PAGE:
In the days since the furor over Operation Fortitude, we’ve seen the hype boiled down to the belated realisation, once the screaming and chanting had stopped, that it was a perfectly legitimate police action. Contrary to the rash of breathless reports on the ABC and Fairfax press, the Border Force wasn’t planning to station officers on street corners and demand to see every brown person’s papers. Or, as an ABF spokesperson said
To be clear, the ABF does not and will not stop people at random on the streets… The ABF does not target on the basis of race, religion or ethnicity… ABF officers will [or, rather, would] assist partner agencies by conducting visa checks on individuals who are referred to us.
Ironically, Bill Shorten got it right, at least initially, when he mused, “if you’re going to do a blitz, I don’t know why you’d necessarily telegraph it to the media first.” That was the ABF’s first mistake. The second, which is considerably larger, was publishing misleading social media posts which did indeed make Operation Fortitude sound like a Gestapo-esque campaign of racial profiling.
By later in the day, as the social media-driven outrage — independent Senator Andrew Wilkie in the vanguard — approached peak frothing, Shorten had joined the mob to decry an operation he mow chose to present as a sinister violation of all Australians’ rights.
But the point is that it wasn’t. It was a multi-agency sting of known or suspected visa fraudsters, targeted according to police intelligence. The protestors and “social media activists”— a euphemism for angry Twitter lefties — who compelled the ABF and its partners to abandon the operation chose to ignore the clarifying comments, thereby subverting the rule of law in Australia.
Is it really so bad as that? Why, yes, it is. The protests were led by the Melbourne chapter of Socialist Alliance and the RMIT Student Union, prominent far-left youth groups. These die-hards scrawled messages like “Shut down the racist border” and “No one is illegal” on the streets of the Melbourne CBD. The usual suspects’ (right) modus operandi is entryism: they take seemingly legitimate outrage at a clumsily worded media release and, rather than acknowledge the plethora of official clarifications, persist in stealing the spotlight while escalating a single-issue uproar into condemnation from the political friinge of the very existence of borders. This is the outrage to which the ABF capitulated, not to the concerns of ordinary Australians but to loud, agenda-driven extremists who oppose the existence of Australia as a political entity.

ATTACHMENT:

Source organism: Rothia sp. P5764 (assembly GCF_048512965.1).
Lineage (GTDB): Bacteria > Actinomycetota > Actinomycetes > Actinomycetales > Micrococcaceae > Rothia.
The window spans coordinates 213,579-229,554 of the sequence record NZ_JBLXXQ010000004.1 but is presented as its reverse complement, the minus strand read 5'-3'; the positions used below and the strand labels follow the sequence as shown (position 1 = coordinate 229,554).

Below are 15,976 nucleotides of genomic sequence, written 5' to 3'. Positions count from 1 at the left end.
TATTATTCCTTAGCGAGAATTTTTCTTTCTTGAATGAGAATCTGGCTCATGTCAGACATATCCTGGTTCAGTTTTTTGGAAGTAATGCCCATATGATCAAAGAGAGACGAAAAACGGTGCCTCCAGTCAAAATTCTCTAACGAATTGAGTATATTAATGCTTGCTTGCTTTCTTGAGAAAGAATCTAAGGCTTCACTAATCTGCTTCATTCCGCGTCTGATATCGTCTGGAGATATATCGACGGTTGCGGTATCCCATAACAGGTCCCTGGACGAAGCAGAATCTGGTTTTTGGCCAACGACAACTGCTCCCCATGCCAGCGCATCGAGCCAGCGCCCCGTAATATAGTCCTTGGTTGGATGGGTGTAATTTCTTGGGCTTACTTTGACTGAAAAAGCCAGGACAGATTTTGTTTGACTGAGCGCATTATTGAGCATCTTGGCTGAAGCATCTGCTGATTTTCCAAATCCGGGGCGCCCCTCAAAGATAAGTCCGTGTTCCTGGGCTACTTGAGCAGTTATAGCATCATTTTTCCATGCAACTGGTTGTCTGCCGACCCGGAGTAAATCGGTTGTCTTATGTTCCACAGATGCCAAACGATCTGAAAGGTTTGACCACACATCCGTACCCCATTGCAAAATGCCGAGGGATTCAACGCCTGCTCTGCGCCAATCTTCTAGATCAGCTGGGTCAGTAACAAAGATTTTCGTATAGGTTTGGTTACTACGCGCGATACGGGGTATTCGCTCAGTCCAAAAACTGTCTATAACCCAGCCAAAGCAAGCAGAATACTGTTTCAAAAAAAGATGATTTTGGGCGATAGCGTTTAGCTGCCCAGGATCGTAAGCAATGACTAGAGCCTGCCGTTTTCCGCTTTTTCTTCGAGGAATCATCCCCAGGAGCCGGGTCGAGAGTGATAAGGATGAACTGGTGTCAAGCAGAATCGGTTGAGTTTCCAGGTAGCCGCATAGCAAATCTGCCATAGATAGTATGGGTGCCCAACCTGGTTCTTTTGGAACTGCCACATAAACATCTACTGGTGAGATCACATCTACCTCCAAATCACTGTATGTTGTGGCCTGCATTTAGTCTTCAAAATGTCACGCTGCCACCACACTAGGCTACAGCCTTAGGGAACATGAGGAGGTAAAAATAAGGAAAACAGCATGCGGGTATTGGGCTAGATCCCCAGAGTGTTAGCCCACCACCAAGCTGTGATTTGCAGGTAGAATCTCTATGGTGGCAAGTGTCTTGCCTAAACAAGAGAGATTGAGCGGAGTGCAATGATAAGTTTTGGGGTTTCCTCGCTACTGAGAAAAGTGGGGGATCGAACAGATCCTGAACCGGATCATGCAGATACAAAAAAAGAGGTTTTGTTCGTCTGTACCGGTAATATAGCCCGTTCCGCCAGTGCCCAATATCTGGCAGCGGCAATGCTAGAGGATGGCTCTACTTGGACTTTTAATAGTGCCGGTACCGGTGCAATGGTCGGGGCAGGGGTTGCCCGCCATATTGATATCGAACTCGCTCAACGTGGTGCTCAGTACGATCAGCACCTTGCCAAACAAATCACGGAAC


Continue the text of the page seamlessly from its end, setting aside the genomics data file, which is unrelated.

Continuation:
We in Sydney are all too familiar with this state of affairs. The Sydney University Student Union and the Sydney chapter of Socialist Alternative wreaked havoc on the Harbour City last year, storming Tony Abbott’s Sydney office, disrupting an episode of Q&A, and assaulting Julia Bishop during her visit to Sydney University. The year before, they hijacked a university staff strike and used the occasion to assault students who chose to ignore their picket line and attend classes.
These piss-and-vinegar student radicals are a menace to civil debate and, frankly, ought to be ignored. Their sole interest is advancing their fringe ideology by drowning out and intimidating opponents. It’s time for our public figures to realise that such protestors — the boots-on-the-ground and the Twitterati — don’t speak for the Australian people. The fact that they’re exceptionally vulgar and belligerent is no sort of qualification for disrupting legitimate police operations.
State and federal governments have the obligation to cut through this manufactured outrage and do their jobs. The ABF and Victoria Police should reorganize Operation Fortitude and execute the sting quietly, Socialist Alliance and the RMIT Student Union be damned. It’s what we pay them to do.